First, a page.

“It’s a luck based game. You make it sound like we’re gonna spar or do the freefall thing or, you know, something serious.” 

Bruce bites his lip. Don’t question what the freefall thing is, he tells himself. He knows Dick well enough to guess what the freefall thing is and he doesn’t want to think about Jason doing it. 

“It’s good to see you. I… didn’t know you were coming.” His mouth offers instead because suddenly he feels like a cold spot in the room. He finds that he means it though; it feels good to see him, the way it feels good to take a breath after holding it for several minutes. Something settles and clicks into place in a way that's comfortingly familiar.

Dick considers him warily and that is enough to break the familiarity. “I was told you were in a meeting so I didn’t think there was a point in calling.” He states it plainly enough that Bruce can peel the “ I’m not here for you .” from it. “How’s the leg, Jay? Donna wishes you a quick recovery, by the way. You should call her sometime.”

“Oh this? This is nothing, didn’t even hurt.” He brags. “You should have seen the other guy. Actually, tell Donna that I will tell her all about the other guy, in detail, next time I see her. I can’t call when I have no idea when you guys are busy.”

Bruce accepts the cards he is handed, focusing on their rough texture and letting the conversation wash over him. 

“We’re always busy, Jay. But rarely that busy. What even happened? Alfred just told me you broke your leg in the field and are going out of your mind home alone in your giant house full of things to do.” He sounds… amused and Bruce feels an itch to tell him this is no laughing matter. Dick should know how quickly it goes from broken bones to - The cards. Focus on the cards.

“Cracked, not broken, thank you very much . Some of us are getting enough calcium.” Jason looks at his cards and groans. “Seriously? This is unfair, I think I might have been cursed. Anyway, there was a bank robbery. Three guys with guns, this kinda thing. I took out one and then B sent me to check on the security guard and I missed the fourth with a bat.”

Just listening makes Bruce uncomfortable. Words bring up feelings and feelings dredge up memories. There was a moment there, when he’d thought, even though there was no gunshot - but that’s stupid. Dying people do not make sounds like that. Neither of his parents screamed. A wet gasp when the air was sucked from them and their lungs filled with blood and that was it. Silence.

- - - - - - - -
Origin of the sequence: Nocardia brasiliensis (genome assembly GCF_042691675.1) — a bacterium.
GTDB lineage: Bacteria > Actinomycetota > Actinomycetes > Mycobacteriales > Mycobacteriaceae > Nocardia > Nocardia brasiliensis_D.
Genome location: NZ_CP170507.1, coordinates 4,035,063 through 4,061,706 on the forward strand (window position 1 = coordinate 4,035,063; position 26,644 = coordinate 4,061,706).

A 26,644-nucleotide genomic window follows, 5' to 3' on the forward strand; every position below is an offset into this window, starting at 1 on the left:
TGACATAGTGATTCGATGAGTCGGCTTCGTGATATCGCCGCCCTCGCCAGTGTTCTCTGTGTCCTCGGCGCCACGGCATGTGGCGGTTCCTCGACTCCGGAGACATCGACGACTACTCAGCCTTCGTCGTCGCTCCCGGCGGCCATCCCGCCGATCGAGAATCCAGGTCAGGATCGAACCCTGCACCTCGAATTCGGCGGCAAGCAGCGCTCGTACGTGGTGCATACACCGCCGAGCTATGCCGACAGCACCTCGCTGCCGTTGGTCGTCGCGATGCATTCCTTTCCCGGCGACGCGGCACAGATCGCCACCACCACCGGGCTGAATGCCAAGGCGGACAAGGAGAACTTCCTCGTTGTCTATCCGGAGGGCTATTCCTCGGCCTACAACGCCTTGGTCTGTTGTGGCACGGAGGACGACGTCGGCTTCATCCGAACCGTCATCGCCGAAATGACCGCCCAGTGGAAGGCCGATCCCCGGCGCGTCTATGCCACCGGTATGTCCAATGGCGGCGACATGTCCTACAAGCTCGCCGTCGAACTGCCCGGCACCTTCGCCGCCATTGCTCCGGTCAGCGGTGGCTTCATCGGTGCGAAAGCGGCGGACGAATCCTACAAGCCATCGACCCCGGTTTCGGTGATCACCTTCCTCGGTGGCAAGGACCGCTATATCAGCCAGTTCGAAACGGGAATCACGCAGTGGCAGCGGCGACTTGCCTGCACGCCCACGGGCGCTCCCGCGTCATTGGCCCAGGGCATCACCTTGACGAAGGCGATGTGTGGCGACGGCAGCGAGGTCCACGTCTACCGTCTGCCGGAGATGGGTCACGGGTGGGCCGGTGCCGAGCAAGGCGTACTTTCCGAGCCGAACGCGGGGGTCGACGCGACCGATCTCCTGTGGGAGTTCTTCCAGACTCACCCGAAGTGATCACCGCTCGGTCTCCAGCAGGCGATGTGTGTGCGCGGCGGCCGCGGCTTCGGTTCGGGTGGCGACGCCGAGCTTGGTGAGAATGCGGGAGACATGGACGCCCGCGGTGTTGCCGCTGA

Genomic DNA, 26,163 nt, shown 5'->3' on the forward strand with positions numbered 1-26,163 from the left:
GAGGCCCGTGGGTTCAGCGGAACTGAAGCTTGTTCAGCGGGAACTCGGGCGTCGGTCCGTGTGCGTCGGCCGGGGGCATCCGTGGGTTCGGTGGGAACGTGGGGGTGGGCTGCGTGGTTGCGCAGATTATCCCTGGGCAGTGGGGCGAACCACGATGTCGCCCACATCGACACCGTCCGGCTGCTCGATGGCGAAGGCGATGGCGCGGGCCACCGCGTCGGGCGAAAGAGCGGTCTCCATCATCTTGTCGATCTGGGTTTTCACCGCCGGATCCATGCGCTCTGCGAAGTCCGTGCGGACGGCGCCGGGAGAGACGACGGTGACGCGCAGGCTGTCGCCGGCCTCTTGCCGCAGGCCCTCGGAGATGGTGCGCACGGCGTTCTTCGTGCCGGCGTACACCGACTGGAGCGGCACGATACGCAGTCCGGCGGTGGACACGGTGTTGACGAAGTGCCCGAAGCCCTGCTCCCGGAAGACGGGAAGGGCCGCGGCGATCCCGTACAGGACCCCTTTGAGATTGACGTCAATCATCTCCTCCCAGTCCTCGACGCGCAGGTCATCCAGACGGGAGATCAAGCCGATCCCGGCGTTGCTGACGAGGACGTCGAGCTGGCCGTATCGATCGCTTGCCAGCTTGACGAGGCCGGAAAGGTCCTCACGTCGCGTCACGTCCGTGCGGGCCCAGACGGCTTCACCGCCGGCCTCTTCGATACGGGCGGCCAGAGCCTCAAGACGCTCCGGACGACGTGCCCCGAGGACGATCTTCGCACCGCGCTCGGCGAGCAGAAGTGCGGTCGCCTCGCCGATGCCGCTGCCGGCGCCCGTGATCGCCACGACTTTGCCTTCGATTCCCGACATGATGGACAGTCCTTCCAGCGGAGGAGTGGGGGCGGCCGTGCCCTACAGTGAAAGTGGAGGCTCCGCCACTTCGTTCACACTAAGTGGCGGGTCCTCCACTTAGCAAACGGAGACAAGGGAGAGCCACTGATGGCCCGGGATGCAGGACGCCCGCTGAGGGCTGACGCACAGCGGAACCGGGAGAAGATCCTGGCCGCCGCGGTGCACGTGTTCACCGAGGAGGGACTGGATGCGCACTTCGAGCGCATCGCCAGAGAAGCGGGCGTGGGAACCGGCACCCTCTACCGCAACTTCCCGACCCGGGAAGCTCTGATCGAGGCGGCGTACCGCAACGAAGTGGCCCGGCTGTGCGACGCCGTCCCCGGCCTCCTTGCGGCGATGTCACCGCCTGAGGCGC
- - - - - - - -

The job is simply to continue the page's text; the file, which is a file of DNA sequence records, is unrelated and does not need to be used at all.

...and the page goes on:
But Jason

When he tried to sleep that night, the images that came to him were of Jason in that alley. The mind plays tricks of course; Bruce tries to be above it. But as he coughed and dry heaved, he couldn’t seem to expel this sense of guilt. In the dream, Jason had been in the alley because Bruce had led him there.

His fault, all of it.

“I guess we know where you used up all your Uno luck, then.” Dick comments lightly. It doesn’t touch him, the way it does Bruce. “You really don’t want to get shot on the job.”

“Yeah, well, I’m not exactly planning to. You should tell that to B, do you know how many times he gets shot at? And then I get a minor injury and he-“

“-It could have been serious. This isn’t a game . You have to be more careful. What if he hit your neck or your head? What if he was armed?”

The game seems unimportant now. He has to make sure Jason sees this, that he understands. But a look and Jason’s face morphs from relaxed into something wounded. It lasts a second and then it’s gone but through the ringing in his ears, Bruce is aware he’s said something wrong. Again.

“Come on, but he wasn’t. ” Dick decides to intervene. This is familiar - this argument. They’ve done it a hundred times and Bruce lets it sweep him back on safer ground. “It doesn’t sound like it was Jason’s fault. He’ll be more careful next time. It’s just a broken bone, I’ve lost count how many-“

“-Jason isn’t you.” 

There’s a silence and he knows he’s managed to hurt Dick too. Not that that’s anything new with the two of them.

Jason is sitting right here.” And he sounds annoyed .

“I was going to say I’ve lost count how many times you’ve broken something.” It’s the kind of defense that should sound angry but the shields are up and he can tell Dick is giving up on this conversation and retreating. That he’s giving up on Bruce . “Some of us are getting enough calcium.”